The apostle Paul, writing to the fledgling Philippian Christian community from where he was in jail, sent these beautiful words that we heard this morning:

Rejoice in the Lord always; again I will say, Rejoice. Let your gentleness be known to everyone. The Lord is near. Do not worry about anything, but in everything by prayer and supplication with thanksgiving let your requests be made known to God. And the peace of God, which surpasses all understanding, will guard your hearts and your minds in Christ Jesus.(Philippians 4:4-7)

If my life is focused on me and what I can do, there can be no lasting peace. But if my life is centered in God, rejoicing that God in love created me and all of the universe, and continues the work of redeeming my life and this whole world, then there is much reason for rejoicing. And in rejoicing (otherwise known as gratitude) room is created, a pathway delved into the very fabric of our souls through which the peace of God that passes all understanding can enter into our hearts and lives.

This is the foundational understanding – that we are created and claimed in love by Jesus – that gives us grounding and sustenance to bear the second part of God’s message to us in scripture today – this time from our gospel lesson.

“You brood of vipers! Who warned you to flee from the wrath that is to come? Bear fruits worthy of repentance,” cries John the Baptist to the crowd that has gathered around him. You’ve got good roots, John says, but it is as if those roots – your ancestry and all the good promises God has made to you matter for nothing if your repentance, your practice of turning back, does not include changes of action in your life.

Best fruits worthy of repentance, says John the Baptist. Share of what you have with others in need - give one of your coats to someone with none. John goes on to say stop adding an extra cut for yourself when you collect taxes (politicians stop pork barreling legislation!) And soldiers, police, others in power - do not abuse that power!

You know, relatively nearby here in New York State, in the town of Cairo, incredibly intact fossilized remains of tree roots have been uncovered. They are 385 million years old. This beats out the previously discovered oldest tree-like fossils - found in Gilboa, New York, which are a mere 365 million years old. These extensive root systems, which like oaks or maples, would have supported woody life systems with broad green leaves, were likely preserved by flooding waters that froze around these ancient life forms before they got buried.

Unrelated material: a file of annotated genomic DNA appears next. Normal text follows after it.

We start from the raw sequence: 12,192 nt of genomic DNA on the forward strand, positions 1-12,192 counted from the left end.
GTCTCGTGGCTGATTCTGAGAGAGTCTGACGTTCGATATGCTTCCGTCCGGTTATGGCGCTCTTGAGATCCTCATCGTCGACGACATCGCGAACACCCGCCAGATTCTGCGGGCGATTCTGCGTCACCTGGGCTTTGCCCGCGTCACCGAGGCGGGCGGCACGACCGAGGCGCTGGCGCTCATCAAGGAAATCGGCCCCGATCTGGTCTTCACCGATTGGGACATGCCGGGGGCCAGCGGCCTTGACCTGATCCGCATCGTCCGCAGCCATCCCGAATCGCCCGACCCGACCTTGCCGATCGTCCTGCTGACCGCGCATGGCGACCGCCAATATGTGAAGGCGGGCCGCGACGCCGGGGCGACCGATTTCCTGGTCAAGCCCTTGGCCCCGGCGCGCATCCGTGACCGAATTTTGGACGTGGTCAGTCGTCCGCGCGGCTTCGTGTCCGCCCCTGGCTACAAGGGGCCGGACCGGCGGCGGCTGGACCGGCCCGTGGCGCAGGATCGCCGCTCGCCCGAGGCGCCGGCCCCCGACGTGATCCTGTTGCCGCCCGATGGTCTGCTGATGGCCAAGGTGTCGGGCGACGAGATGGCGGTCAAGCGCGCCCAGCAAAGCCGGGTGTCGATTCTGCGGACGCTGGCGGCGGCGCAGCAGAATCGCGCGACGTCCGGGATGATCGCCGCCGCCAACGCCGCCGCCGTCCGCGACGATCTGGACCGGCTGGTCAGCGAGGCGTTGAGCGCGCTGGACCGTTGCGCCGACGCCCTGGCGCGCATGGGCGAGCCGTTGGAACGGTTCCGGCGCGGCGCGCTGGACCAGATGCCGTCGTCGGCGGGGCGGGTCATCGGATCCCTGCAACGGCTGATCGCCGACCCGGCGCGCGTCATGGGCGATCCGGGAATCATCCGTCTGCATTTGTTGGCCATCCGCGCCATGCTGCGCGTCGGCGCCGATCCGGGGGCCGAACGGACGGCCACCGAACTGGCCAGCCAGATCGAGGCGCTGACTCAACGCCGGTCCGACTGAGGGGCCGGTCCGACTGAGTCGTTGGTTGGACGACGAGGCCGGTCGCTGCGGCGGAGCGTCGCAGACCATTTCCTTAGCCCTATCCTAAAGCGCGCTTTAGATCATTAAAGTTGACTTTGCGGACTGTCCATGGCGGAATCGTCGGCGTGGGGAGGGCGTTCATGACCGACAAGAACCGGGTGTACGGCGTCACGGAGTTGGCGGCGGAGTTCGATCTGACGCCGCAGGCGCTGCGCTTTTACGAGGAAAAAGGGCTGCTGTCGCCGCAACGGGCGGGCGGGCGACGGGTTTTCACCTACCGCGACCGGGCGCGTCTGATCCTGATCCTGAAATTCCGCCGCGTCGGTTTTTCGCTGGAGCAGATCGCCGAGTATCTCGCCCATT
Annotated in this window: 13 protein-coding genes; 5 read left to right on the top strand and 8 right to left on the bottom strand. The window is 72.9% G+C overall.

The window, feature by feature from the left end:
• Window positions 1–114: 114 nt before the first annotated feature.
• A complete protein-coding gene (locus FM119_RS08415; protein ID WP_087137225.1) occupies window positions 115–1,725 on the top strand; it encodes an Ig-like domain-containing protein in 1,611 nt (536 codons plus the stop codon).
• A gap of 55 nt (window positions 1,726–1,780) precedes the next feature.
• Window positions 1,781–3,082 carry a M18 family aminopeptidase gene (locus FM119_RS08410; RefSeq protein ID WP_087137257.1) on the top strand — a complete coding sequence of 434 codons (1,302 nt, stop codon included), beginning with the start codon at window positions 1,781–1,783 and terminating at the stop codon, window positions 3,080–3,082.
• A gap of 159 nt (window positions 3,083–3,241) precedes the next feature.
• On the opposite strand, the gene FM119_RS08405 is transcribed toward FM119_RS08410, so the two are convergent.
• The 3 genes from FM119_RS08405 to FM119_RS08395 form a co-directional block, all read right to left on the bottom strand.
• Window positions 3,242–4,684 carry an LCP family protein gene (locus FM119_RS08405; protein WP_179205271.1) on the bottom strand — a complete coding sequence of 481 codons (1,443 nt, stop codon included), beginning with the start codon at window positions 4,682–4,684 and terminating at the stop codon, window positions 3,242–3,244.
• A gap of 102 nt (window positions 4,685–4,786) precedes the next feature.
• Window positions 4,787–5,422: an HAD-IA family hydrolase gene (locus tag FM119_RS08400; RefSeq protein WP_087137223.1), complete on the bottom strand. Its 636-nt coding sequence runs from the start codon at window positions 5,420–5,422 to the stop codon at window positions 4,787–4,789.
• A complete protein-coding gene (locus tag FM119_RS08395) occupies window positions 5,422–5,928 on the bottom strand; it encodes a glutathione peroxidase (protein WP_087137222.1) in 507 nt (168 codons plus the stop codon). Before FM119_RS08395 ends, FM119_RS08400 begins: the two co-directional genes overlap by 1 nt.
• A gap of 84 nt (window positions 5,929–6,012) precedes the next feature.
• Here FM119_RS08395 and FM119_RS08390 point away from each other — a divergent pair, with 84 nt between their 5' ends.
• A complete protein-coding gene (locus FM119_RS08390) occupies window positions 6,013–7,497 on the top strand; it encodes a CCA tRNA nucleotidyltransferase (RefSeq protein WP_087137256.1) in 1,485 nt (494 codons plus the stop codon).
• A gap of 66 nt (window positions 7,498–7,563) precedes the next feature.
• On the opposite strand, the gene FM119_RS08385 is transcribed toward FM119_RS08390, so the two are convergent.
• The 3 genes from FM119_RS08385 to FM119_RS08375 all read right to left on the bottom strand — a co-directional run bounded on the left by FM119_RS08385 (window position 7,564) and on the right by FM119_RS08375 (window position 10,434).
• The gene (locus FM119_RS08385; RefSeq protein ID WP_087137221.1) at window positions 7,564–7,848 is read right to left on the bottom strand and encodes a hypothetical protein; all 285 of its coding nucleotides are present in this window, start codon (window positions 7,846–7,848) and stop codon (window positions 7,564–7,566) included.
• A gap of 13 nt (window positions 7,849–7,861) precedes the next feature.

Ancient roots that we can now view pictures of, and learn from for the sake of understanding the vast and wondrous work of God’s creation that stretches beyond our imagination.

And thank goodness, and thanks be to God, that the redemptive work of God through Christ also stretches beyond our imagination: calling us not to empty words that say we will change, but to action reflecting our desire to change. Helping those in need, not abusing power, carrying out our vocations – be they as teachers or preachers, aunts and uncles and grandparents and foster and biological parents – living out our lives secure in the knowledge of God’s deep and everlasting roots of love for us. Roots that also remind us not to take those roots for granted, but instead with gratitude for God’s roots of love, build practices and lives that reflect this love for the world around us.

When we hear the call for repentance, we have to remember that this is good news. And the work of repenting begins and ends with gratitude and rejoicing in God’s perfect love in Christ. And the work of having our lives re-oriented so that God in Christ is at the middle of them, this is work that brings peace that passes all understanding. These are deep, deep roots and this is good, good news. In fact, that’s how our gospel passage ends today, with Luke writing that with this, “and many other exhortations, John proclaimed the good news to them.”

There are just days now until Christmas, until we welcome the Christ child. No better time for us to be receiving the good news and to be preparing to see again the eternal roots from which all that is good and all that brings life shall spring anew.